[00:23:44] Caris Bizzaca And I suppose where are you at now? Are you back in stunt land or are you still working as a COVID supervisor?

[00:23:54] Philli Anderson I am most definitely back in stunt land. I think being a COVID supervisor actually made me look at the industry a little bit differently. And it definitely has taught me a lot about people and about the industry. But I'm very happy now back in stuntland. However, everybody's talking that's involved in COVID or has been involved in COVID. And I think it's really important that we support each other because the only way we can get through it, I think, is if we all talk and talk about what we did, the climate now, what we're doing and how we can make it better and practical in terms of filming, but also keeping everybody safe.

[00:24:35] Caris Bizzaca As Philli mentioned, another project she was involved with was Why Are You Like This, a half hour comedy funded by ABC and Screen Australia, which came through the Fresh Blood programme in 2018 and went on to series in 2020. They began production in March 2020, just as the pandemic was growing in numbers in Australia. Producer Sarah Freeman remembers there being new restrictions every day. And then they began to lose locations, than cast and some crew. The team were adapting as they went, bringing in more safety measures until, like other productions, they had to halt completely. Here's producer Sarah Freeman with more:

[00:25:15] Sarah Freeman So we stood down production in mid-March due to the pandemic. And so there was four and a half months where cast and crew weren't working. And we got the production back up and running in the end of July, start of August to shoot through the state of disaster.

[00:25:31] Caris Bizzaca And so how was why you like this impacted during 2020 when COVID-19 hit?

[00:25:38] Sarah Freeman That was a massive impact financially and with the schedule as well, with COVID. So we had support to work through those costs. A lot of PPE, a lot of extra crew, to keep everyone separated and supported. Extra cleaners, you have to deep clean every place you go into. There's so many additional COVID costings involved. But I think the the hardest thing about it is the time you lose. I feel like maybe you lose two hours a day to COVID protocols in your schedule. So it's whether you're absorbing that into your existing schedule or whether you can build out that extra time is is definitely, I think, the hardest thing to navigate.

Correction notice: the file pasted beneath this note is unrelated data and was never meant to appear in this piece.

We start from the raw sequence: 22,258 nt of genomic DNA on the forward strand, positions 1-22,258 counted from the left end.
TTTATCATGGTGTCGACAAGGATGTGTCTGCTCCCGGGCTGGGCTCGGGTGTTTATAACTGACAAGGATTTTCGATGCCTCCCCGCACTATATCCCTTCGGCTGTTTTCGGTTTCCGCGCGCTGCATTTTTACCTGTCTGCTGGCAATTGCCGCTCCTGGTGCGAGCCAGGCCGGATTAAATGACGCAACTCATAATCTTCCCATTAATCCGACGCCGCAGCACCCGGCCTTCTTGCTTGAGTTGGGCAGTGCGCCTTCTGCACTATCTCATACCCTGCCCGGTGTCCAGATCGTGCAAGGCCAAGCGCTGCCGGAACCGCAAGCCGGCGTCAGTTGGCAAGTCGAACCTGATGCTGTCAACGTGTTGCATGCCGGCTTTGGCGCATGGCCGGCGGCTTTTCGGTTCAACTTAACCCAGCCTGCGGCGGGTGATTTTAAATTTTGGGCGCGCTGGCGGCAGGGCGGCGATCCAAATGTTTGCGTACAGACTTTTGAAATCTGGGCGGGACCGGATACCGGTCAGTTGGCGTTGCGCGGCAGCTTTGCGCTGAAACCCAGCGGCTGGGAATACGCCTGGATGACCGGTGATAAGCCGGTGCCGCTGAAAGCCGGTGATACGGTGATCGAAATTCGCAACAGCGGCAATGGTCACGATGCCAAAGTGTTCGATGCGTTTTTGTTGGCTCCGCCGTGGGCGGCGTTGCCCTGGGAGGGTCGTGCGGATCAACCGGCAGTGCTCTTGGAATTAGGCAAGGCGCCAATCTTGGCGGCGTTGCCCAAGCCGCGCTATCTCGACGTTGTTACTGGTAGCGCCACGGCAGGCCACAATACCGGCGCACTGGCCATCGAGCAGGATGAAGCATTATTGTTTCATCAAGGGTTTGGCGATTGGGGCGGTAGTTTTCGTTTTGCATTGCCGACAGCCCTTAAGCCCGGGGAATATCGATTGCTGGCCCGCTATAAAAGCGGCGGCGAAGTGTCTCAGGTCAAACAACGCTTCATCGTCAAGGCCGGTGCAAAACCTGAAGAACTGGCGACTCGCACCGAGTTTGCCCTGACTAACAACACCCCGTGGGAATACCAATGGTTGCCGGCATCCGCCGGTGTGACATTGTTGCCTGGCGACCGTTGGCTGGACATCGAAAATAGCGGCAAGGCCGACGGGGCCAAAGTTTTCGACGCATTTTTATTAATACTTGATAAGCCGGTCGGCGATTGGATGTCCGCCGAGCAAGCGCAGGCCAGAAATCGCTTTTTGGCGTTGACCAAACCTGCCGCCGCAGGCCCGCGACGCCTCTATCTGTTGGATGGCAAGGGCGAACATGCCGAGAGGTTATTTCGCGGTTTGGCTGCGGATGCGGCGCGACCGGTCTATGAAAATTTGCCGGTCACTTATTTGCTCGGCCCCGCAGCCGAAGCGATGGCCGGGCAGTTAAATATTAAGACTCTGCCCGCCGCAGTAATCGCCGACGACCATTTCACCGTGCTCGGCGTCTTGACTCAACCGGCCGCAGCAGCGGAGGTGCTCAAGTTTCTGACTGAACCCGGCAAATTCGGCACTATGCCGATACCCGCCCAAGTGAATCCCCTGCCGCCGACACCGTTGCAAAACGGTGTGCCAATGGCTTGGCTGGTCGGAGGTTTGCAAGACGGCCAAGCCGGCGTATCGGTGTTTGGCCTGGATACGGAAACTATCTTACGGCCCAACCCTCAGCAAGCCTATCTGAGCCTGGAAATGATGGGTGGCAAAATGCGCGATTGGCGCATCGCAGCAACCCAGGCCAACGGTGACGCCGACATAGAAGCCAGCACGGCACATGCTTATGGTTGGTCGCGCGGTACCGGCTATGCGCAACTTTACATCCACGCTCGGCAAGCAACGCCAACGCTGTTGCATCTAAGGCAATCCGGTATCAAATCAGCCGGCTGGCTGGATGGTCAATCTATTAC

[00:26:22] Caris Bizzaca And so work with some of the measures that you implemented in order to be able to get back into production for Why Are You Like This.

[00:26:32] Sarah Freeman So in the four months we were stood down, we were working towards obviously getting the production back up and running. So that meant getting our production COVID officer on board Philli Anderson, to help us, as well as our new COVID risk mitigation plan. So it really was reworking how you shoot in terms of separating all the cast and crew into different pods so that contact tracing, you could keep people a bit more separate. Because we were halfway through production and we were shooting in one block, it meant we were halfway through every episode of our series. So we couldn't really rewrite anything. And we also couldn't really afford to change our locations around. So we really had to work COVID into our existing schedule and location. So that was a bit of a challenge where you lose a bit of time, obviously putting in the safety measures that you need to, to keep everyone safe. So it really did change the way that we shot and how much time we had to shoot. I think that it would be much easier starting a production from scratch or a block from scratch, where you could rewrite scripts or change locations or build your shoot around your COVID protocols. But being partway through, we had to sort of reverse engineer it and fit it all in which is always hard.

[00:27:55] Caris Bizzaca Right. So you were like bound to your locations that you had originally had pre-COVID?

[00:28:05] Sarah Freeman With our locations specifically, I suppose a lot of it was... I mean, we did have to change a few locations for COVID, but we couldn't rechange everything. And also, like, for example, we had a whole script that was about being in a nightclub. So we really did have to rework how many people you would have in the club and where you would put people and how you would separate your pods out, and the size of the club, luckily, could facilitate those numbers in that space. But the whole episode, like the start and the end, was still based around going to this club. So we couldn't really change that at all. So there was a lot of those - same with cafes - a lot of internal locations that I think people would be avoiding just to make it a bit easier. I think the nature of Why Are You Like This, it's young people in their early 20s. They're out and about in the city, they're at cafes, at nightclubs, drag clubs, in cars. I think the nature of the show is full of people and full of life and being a comedy and being a fast-paced one, it is hard when you have those numbers. So we definitely had to rejig extras numbers and figure out where we could move things around. But I think if you had a slower-paced drama with probably a little less action, it would probably be a lot easier with COVID protocols.